Native issues reflect a church with ‘a long journey ahead’

Published March 1, 2007

Synod delegates will be introduced to Mark MacDonald, the newly-appointed national native bishop for the Anglican Church of Canada.

Delegates can expect greater visibility from aboriginal Anglicans at the upcoming General Synod in Winnipeg this June, with events that include a welcome to the first national indigenous bishop, the hosting of an aboriginal hospitality suite, an interactive program focused on aboriginal issues, and a commemoration of National Aboriginal Day.

Arrangements are also being made with the Assembly of Manitoba Chiefs for the first national native bishop, Mark MacDonald, to greet the local aboriginal community, said Canon Murray Still, a member of the local arrangements committee. There are an estimated 75,000 aboriginal people residing in Winnipeg, the largest native population in an urban area in Canada.

In many ways, this will be a markedly different General Synod where native Anglican issues are concerned. In 2001, General Synod identified as a priority for its next triennium healing and reconciliation with indigenous peoples, particularly those affected by the painful legacy of residential schools. In 2004, the Indigenous Covenant Implementation Commission (ICIC), an eight-member group looking at ways of increasing self-determination for aboriginal Anglicans, announced it was exploring the idea of a national indigenous bishop. Nearly three years later, the vision came to fruition. The national Anglican Council of Indigenous People (ACIP) noted that it was actually a journey that began in 1967, when sociologist Charles Hendry was commissioned by General Synod to examine the relationship between the Anglican Church of Canada and aboriginal peoples. In 1969 his report, Beyond Traplines, called on the church to develop “a new partnership with aboriginal peoples based on solidarity, equality and mutual respect,” said ACIP in a brochure outlining the history on the national native bishop issue.

There has been movement in the native peoples’ relationship with the Anglican church, said Donna Bomberry, the indigenous ministries co-ordinator at General Synod. But, she added, the appointment of the new national native bishop is just a start: “There’s a long journey ahead.”

ACIP must now work with General Synod to adopt a process for electing subsequent national native bishops; it wants it to be through a Sacred Circle represented by Canadian indigenous Anglicans. “The Sacred Circle can become our own synod for indigenous ministry, where we bring and talk specifically about our ministry and our issues and how to support one another as a church, how to support our communities in their healing and spiritual growth,” said Ms. Bomberry.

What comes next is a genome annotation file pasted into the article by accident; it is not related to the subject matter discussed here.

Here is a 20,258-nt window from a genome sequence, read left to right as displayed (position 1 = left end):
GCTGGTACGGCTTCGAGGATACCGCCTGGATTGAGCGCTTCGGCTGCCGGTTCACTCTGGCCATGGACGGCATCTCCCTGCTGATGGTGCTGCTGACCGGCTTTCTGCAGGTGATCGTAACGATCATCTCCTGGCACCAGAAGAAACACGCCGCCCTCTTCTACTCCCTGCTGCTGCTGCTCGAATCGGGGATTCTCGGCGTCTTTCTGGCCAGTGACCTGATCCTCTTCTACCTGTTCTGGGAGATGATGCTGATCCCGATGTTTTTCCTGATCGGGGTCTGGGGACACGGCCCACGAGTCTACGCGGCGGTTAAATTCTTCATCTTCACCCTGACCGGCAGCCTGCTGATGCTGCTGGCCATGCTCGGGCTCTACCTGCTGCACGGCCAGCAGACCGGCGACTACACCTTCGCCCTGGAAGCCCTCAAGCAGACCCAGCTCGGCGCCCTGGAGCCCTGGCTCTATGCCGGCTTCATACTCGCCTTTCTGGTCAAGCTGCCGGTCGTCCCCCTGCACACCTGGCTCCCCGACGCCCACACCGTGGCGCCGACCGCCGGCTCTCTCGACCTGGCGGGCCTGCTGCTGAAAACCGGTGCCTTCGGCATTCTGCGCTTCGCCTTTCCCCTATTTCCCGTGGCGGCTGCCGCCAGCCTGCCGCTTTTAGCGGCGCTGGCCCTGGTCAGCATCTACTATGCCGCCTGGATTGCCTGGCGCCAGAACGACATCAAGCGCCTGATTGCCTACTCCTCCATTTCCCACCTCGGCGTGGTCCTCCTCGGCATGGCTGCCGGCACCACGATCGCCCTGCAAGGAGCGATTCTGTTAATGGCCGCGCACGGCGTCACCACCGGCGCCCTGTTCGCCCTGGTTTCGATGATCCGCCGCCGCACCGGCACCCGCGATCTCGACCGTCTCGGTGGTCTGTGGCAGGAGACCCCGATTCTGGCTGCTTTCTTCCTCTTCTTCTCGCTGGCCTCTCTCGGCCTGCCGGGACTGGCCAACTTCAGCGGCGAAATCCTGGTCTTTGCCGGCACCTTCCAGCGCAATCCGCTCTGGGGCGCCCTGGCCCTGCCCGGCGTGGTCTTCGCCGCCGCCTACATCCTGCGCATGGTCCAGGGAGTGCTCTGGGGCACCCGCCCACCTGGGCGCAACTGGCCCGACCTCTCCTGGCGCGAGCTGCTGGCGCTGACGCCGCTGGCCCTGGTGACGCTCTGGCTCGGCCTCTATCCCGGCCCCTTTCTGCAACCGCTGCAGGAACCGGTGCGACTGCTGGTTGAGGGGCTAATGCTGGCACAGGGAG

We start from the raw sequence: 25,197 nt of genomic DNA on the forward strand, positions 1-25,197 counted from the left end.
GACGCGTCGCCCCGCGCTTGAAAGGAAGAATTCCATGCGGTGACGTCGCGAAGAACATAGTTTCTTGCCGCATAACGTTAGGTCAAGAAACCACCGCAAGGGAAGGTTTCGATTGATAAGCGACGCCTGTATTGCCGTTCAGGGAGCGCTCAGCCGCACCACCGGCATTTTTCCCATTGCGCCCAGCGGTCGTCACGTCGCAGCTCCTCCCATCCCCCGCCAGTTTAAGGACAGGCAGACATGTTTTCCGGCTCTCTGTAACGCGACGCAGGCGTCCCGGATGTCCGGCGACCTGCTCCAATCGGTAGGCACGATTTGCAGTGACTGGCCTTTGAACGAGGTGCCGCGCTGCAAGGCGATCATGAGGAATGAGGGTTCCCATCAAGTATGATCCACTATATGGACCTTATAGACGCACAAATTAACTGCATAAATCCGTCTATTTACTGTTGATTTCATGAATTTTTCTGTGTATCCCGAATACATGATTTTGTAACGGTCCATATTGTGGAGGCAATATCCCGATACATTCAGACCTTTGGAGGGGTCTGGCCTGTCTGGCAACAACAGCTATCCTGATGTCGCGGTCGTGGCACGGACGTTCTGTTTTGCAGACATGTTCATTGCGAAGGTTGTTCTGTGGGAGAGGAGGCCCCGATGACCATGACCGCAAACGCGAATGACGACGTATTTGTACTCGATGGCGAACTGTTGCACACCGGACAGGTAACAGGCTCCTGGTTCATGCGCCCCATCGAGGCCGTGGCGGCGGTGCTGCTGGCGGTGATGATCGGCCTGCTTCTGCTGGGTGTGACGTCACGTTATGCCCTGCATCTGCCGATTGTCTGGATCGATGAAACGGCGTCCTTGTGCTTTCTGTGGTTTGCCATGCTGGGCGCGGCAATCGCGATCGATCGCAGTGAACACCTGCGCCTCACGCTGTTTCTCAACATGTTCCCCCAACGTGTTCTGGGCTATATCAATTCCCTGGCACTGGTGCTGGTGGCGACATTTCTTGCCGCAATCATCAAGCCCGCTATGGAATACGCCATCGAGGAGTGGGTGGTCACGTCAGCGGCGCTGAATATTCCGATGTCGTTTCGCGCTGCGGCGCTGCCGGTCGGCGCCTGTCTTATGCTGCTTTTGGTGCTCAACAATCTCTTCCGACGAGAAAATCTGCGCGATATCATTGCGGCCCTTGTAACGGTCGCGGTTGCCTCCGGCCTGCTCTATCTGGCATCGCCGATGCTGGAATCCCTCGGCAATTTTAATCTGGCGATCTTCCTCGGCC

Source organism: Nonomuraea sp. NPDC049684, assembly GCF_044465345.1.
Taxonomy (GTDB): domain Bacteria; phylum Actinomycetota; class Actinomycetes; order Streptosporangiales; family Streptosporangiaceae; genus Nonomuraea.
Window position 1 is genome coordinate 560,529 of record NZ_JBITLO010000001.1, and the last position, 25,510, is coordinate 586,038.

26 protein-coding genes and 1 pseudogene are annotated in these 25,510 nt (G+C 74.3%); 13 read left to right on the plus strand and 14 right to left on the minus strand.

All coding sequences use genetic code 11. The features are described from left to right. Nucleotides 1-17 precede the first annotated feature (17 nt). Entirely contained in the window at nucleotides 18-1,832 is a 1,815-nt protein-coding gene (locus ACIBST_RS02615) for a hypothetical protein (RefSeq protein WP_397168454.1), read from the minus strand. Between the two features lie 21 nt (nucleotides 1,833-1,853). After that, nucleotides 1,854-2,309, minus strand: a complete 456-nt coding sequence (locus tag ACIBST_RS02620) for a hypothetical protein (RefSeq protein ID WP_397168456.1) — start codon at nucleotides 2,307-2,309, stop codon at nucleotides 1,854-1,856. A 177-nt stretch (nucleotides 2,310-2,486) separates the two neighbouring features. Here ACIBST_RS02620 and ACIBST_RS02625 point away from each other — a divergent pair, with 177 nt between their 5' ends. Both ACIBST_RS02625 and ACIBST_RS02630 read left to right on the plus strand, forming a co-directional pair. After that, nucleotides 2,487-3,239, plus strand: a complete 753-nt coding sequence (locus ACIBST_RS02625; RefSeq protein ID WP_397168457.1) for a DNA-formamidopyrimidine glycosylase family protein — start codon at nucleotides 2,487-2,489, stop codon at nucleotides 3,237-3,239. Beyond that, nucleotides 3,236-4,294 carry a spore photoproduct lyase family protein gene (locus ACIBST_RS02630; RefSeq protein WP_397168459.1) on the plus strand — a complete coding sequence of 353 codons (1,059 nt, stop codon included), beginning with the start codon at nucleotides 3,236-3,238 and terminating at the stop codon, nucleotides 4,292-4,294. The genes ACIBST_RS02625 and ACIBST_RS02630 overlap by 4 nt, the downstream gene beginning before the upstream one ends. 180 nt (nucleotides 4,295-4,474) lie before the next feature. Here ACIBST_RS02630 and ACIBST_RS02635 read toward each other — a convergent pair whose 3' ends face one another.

ACIP continues to work with Justice Brian Burrows, the primate’s liaison with the Covenant Implementation Commission, in identifying what canonical changes are required to provide the national native bishop with full authority and jurisdiction for aboriginal communities across Canada. Bishop MacDonald, whose appointment was announced in January by the primate, Archbishop Andrew Hutchison, currently has pastoral and spiritual oversight over all native Anglicans in the country. While Bishop MacDonald may perform episcopal duties like confirmations or ordinations, he is expected to respect church protocol and do so only at the request or invitation of the diocesan bishop.

The task of addressing the issue of jurisdiction would likely fall on provincial synods. “Jurisdiction is the mandate of provincial synods,” said Ms. Bomberry. “We need to make presentations and educate the church as to what requirements of changes are needed for their support … We haven’t been given any indication that this is the General Synod where we will introduce the changes yet.”

But while there is still a long road ahead, native Anglicans have said that the appointment of Bishop MacDonald has brought a great deal of hope. “Having a national bishop will just signal that the church cares,” said Ms. Bomberry. “The church has now identified and provided pastoral, spiritual leadership whose concern is focused on indigenous people’s healing.”

Mr. Still said, “Our national bishop will be a tremendous asset as we move our local ministry of healing, reconciliation and self-determination forward.” (Mr. Still was recently appointed aboriginal mission developer and executive director of Rupert’s Land Wechetowin Inc., a new not-for-profit set up by the diocese’s Sacred Circle, which aims to set up a centre where aboriginal people can access various programs, including pastoral care.)

Mr. Still said that while the General Synod agenda will focus on many other church concerns, delegates have the option to take advantage of the “extra-curriculars” focused on native issues. An interactive event is being planned at Holy Trinity Church for those who would like to learn more about aboriginal Anglican concerns. The hospitality suite would be a place not just to socialize but also to view aboriginal crafts on display and for sale; the suite will also feature the Sharing Mosaic, a diocesan project focusing on healing and reconciliation.


  • Marites N. Sison

    Marites (Tess) Sison was editor of the Anglican Journal from August 2014 to July 2018, and senior staff writer from December 2003 to July 2014. An award-winning journalist, she has more that three decades of professional journalism experience in Canada and overseas. She has contributed to The Toronto Star and CBC Radio, and worked as a stringer for The New York Times.

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